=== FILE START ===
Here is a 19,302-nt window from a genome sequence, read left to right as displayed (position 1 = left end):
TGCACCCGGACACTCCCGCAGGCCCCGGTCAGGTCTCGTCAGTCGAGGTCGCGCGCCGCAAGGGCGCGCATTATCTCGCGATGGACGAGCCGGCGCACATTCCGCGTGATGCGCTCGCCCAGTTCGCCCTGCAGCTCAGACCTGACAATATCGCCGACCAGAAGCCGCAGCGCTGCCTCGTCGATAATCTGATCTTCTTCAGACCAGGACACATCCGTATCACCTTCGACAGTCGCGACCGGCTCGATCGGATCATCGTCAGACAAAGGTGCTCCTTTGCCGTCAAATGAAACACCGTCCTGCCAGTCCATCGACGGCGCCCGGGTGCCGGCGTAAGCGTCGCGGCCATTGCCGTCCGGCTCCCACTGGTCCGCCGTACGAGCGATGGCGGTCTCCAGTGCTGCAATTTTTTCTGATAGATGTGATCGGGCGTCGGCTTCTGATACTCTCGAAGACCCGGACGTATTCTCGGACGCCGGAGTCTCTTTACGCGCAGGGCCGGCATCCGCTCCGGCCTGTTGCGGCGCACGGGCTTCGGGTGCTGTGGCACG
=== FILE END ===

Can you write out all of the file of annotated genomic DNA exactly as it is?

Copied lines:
Here is a 19,302-nt window from a genome sequence, read left to right as displayed (position 1 = left end):
TGCACCCGGACACTCCCGCAGGCCCCGGTCAGGTCTCGTCAGTCGAGGTCGCGCGCCGCAAGGGCGCGCATTATCTCGCGATGGACGAGCCGGCGCACATTCCGCGTGATGCGCTCGCCCAGTTCGCCCTGCAGCTCAGACCTGACAATATCGCCGACCAGAAGCCGCAGCGCTGCCTCGTCGATAATCTGATCTTCTTCAGACCAGGACACATCCGTATCACCTTCGACAGTCGCGACCGGCTCGATCGGATCATCGTCAGACAAAGGTGCTCCTTTGCCGTCAAATGAAACACCGTCCTGCCAGTCCATCGACGGCGCCCGGGTGCCGGCGTAAGCGTCGCGGCCATTGCCGTCCGGCTCCCACTGGTCCGCCGTACGAGCGATGGCGGTCTCCAGTGCTGCAATTTTTTCTGATAGATGTGATCGGGCGTCGGCTTCTGATACTCTCGAAGACCCGGACGTATTCTCGGACGCCGGAGTCTCTTTACGCGCAGGGCCGGCATCCGCTCCGGCCTGTTGCGGCGCACGGGCTTCGGGTGCTGTGGCACG